For the four men headlining UFC 152 in Toronto later this month, Tuesday’s media conference call was the last chance before fight week to get in any verbal jabs they wanted to throw at their opponents.
Both challengers in the inaugural UFC Flyweight title fight between Joseph Benavidez and Demetrious Johnson were on the call answering questions from various media outlets, as well as UFC Light Heavyweight Jon Jones and title challenger Vitor Belfort who meet in the main event of the Sept. 22 show at the Air Canada Centre.
The 35-year-old veteran Belfort, who is moving up a weight class on short notice to meet Jones and considered a long shot to win, has been in six UFC main events since debuting in the octagon over 15 years ago and is not at all fazed by his underdog status.
“Nothing affects my mind — I’m just focused on the process. I’m not worried about what people say or think, I don’t really care, it doesn’t make any sense for me to,” Belfort said while answering a question from the Observer.
“I’m going there with the mentality to do my best and that’s the only thing I can do. And that’s what everyone should do, do your best — that’s it.”
He’ll have to if he wants to take out Jones, the 25-year-old emerging face of the UFC whose defended his title three times, all over former champions, since winning the belt last March.
Jones has been dominant since entering the UFC in 2008 going 10-1 (disqualification loss) but failed to record a stoppage victory in his last fight in April against former training partner Rashad Evans, the first time in over three years he’s failed to finish his opposition.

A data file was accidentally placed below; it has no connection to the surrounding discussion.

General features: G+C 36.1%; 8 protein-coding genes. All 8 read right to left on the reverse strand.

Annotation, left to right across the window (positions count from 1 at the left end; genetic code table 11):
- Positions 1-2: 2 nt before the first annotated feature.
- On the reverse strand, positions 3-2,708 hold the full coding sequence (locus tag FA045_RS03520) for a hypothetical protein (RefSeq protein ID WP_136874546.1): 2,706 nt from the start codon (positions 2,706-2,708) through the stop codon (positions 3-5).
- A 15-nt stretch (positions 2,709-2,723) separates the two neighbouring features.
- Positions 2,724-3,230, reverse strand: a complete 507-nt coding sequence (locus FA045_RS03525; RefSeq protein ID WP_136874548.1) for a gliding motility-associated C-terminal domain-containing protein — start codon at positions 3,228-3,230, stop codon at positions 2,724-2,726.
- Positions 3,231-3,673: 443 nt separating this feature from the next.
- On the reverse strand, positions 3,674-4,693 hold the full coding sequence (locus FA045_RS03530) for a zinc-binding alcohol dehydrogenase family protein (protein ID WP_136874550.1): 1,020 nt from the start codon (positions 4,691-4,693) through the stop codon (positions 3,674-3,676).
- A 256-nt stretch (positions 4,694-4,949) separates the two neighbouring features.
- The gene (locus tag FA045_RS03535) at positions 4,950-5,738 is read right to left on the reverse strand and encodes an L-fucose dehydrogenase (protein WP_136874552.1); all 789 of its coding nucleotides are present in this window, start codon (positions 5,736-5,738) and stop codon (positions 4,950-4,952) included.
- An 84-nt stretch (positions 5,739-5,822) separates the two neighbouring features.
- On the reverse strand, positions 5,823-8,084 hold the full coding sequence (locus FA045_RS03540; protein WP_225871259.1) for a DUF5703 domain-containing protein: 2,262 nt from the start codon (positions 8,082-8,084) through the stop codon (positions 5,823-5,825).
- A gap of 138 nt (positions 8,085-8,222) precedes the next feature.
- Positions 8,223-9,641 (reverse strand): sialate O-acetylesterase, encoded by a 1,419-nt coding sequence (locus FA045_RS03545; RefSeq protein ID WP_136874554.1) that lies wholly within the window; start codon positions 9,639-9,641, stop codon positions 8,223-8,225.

“With Rashad I think a part of me saw a guy that I had been sparring against and, I don’t know, I feel as if some of those elbows were malicious but my killer instinct was just not there for some reason.
“I was more focused on, and I hate to say this, just winning that fight,” Jones said. “Vitor is someone I really don’t know and I think I’ll have a better time of going out there and feeling like I’m at war.”
It won’t be the only one of the evening as Benavidez and Johnson battle to go down in history as the company’s first 125 pound champion.
Title opportunities have been in abundance around Benavidez’s camp Team Alpha Male in Sacramento, Calif. Teammates Chad Mendes and Urijah Faber have both come up short in championship bouts this year, a trend “Joe B-Wan Kenobi” will be looking to end.
“That’s kind of the thing lacking from our team, I mean you could look at us and say ‘that’s one of the best teams in the world’ or ‘that’s one of the best teams of lightweight guys’ but the one thing missing is a UFC title, so that’s going to mean a lot for me to bring it to the team,” the 28-year-old said.
“I’m a product of them and how they’ve pushed me and how they’ve taught me, everything, so it’s going to mean a lot for me to bring the belt back to Alpha Male, for sure.”
UFC 152 marks the third time the promotion has put on an event in Toronto.
After setting a North American attendance record of over 50,000 at the Rogers Centre in their Ontario debut last April the UFC returned in December to the Air Canada Centre with an announced attendance of 18,303 and total gate of just under $4-million.
UFC Director of Canadian Operations Tom Wright was also on the call and commented on how the recently added main event between Jones and Belfort has affected ticket sales.
“Ticket sales picked up significantly after [Jones vs. Belfort] was announced,” said the former CFL Commissioner. “I can tell you we still have some tickets left in all price points, but they’re moving really quite quickly,”